Nigerian Government on Thursday announced a new date for the completion of the Lagos-Ibadan expressway and Second Niger Bridge.
The Minister of Works, Babatunde Fashola, who revealed the new date
when he appeared on Channels Television’s Politics Today, said the projects would now be completed in the first quarter of 2022.
The projects were initially fixed to be completed in 2021, but Fashola said the initial date was no longer possible, blaming the delay on the coronavirus pandemic, which he said, slowed construction activities and affected government revenues.
The two projects are part of the projects funded under the Presidential Infrastructure Development Fund.
Another project under the fund is the Abuja-Kaduna-Kano highway.
The three of them, Fashola said were no longer going to be completed in 2021 but in 2022.
He said, “As I speak to you now, we have lost essentially the prime of our working period which is the dry season in the COVID period. We have to regain and recover all of that.
“We have also lost some of our expected revenue plans. At the time COVID hit Nigeria, we were doing a 2.59 per cent growth rate. Now we are heading for a recession globally and Nigeria will not be insulated from that.
“We are working on plans to bring the economy back on track.”
The minister noted that works on the projects were suspended during the coronavirus lockdown.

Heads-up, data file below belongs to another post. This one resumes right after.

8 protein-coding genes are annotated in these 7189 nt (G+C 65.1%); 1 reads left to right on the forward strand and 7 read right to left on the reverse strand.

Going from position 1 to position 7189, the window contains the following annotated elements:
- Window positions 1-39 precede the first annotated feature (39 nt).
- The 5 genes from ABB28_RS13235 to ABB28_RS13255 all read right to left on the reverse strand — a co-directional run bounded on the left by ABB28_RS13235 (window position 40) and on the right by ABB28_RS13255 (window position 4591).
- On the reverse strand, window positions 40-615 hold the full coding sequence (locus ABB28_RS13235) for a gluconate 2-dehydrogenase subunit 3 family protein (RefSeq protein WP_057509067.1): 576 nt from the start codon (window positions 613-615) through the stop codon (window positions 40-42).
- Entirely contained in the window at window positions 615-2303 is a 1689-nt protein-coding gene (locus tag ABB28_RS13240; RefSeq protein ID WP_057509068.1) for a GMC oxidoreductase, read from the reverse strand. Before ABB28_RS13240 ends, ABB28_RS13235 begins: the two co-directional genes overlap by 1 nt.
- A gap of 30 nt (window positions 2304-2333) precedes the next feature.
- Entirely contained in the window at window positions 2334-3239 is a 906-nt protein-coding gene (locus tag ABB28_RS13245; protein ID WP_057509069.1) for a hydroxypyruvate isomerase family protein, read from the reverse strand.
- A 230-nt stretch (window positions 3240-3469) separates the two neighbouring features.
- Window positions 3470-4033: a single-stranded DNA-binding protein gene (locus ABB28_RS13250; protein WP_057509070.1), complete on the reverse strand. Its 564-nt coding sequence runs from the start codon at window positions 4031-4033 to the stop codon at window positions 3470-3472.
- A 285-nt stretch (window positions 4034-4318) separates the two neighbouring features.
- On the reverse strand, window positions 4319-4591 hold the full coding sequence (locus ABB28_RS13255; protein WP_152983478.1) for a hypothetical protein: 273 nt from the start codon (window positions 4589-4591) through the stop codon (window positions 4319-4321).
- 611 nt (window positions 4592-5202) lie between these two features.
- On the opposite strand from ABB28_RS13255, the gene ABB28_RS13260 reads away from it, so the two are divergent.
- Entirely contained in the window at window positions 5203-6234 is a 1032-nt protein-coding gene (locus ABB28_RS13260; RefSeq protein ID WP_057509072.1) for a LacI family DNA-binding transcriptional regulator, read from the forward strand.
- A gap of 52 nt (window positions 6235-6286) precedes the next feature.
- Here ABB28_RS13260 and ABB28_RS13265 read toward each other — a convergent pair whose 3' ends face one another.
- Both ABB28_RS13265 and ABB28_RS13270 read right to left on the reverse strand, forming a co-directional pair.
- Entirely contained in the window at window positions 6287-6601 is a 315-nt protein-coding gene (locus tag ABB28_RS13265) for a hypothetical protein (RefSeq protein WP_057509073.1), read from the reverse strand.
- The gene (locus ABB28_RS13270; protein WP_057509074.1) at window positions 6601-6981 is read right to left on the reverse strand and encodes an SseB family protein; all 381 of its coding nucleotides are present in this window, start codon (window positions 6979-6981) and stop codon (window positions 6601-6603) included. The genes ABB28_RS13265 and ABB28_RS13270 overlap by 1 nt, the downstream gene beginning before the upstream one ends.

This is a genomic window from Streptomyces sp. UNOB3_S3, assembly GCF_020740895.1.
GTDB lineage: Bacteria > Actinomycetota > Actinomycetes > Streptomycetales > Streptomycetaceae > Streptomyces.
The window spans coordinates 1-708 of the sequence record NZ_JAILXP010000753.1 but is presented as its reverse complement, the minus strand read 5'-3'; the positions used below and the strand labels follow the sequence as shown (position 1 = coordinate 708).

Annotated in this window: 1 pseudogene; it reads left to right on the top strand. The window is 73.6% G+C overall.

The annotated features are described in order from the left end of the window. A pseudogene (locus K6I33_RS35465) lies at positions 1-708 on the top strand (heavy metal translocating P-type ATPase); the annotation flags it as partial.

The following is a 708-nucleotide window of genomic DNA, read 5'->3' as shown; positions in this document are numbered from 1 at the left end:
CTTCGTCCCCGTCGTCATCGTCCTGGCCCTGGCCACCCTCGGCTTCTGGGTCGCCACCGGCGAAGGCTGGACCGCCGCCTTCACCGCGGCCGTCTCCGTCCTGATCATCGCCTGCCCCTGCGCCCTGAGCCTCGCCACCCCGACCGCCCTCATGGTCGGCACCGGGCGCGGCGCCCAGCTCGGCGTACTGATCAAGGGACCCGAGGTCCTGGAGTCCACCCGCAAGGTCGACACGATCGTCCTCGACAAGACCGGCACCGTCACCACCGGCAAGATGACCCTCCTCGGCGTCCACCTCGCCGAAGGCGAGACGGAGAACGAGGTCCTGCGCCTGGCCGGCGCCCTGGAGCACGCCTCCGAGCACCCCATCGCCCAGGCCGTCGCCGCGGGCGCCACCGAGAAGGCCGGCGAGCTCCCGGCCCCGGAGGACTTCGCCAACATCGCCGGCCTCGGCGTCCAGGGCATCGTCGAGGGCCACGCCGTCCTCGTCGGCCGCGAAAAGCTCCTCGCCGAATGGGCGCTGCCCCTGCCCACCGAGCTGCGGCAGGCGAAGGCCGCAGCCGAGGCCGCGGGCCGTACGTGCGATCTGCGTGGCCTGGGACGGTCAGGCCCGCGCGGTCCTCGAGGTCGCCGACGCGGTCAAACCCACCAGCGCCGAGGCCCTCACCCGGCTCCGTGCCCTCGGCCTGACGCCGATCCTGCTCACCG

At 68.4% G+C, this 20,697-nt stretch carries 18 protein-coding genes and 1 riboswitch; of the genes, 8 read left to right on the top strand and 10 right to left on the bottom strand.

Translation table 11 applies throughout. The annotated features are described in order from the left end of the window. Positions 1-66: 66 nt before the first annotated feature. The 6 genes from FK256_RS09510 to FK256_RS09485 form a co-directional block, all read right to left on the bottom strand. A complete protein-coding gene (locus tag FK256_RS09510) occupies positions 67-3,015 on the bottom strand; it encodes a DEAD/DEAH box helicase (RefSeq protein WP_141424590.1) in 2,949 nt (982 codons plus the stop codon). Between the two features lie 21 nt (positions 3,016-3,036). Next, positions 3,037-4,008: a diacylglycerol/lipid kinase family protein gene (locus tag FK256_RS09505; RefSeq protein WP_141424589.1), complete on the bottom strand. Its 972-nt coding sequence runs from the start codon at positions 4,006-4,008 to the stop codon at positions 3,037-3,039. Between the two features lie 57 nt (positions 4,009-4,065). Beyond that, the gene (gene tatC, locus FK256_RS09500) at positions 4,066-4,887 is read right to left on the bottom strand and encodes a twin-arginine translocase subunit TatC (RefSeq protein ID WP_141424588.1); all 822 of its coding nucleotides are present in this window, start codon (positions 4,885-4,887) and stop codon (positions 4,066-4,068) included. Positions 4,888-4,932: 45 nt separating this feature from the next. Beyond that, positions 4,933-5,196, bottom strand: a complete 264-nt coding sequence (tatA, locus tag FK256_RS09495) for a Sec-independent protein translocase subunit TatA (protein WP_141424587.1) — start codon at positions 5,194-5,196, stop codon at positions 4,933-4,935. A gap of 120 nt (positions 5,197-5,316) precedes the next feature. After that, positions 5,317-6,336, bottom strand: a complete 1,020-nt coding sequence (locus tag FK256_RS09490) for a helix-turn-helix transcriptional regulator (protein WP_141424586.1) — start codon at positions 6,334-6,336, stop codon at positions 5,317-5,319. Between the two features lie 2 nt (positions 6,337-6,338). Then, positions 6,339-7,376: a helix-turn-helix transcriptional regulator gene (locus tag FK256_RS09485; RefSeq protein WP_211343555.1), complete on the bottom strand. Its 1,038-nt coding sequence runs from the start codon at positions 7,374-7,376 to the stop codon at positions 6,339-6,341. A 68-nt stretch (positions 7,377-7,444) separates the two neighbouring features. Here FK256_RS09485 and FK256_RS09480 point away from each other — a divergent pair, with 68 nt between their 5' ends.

He said in the first week of easing of the lockdown that 11 contractors, executing 53 projects in 26 states were “remobilised back to the site.
“We had to work with the governors to allow men and materials to move. We also had to develop new safety guidelines for the construction.”
On what President Muhammadu Buhari has done in the last five years to improve road infrastructure in the country, Fashola said:
“Given the circumstances and the results, we have done a lot much more with fewer resources.”
He cited refunds – near N700 billion – made by the Buhari’s administration to states for federal road projects worked on since 1999.
Fashola said, “These are debts that the previous government handed over at the time oil was selling at over $100 per barrel.
“Those roads were neglected then. These governments have inherited them at the time when revenues have dropped significantly, sometimes to as low as $20 per barrel.
“With much fewer resources, we have committed to more radical infrastructure development across Nigeria. So as I speak to you now, we are executing 600 road projects across all the states.
“We are in universities repairing internal roads that have been left behind.
“The Abuja-Kaduna highway is under construction, so is the Bodo-Bonny bridge. Second Niger-Bridge and the Lagos-Ibadan expressway.
“What is the impact? Although we haven’t finished, any road user today will tell you that their journey times on the major highways have been improved, compared to when we resumed.”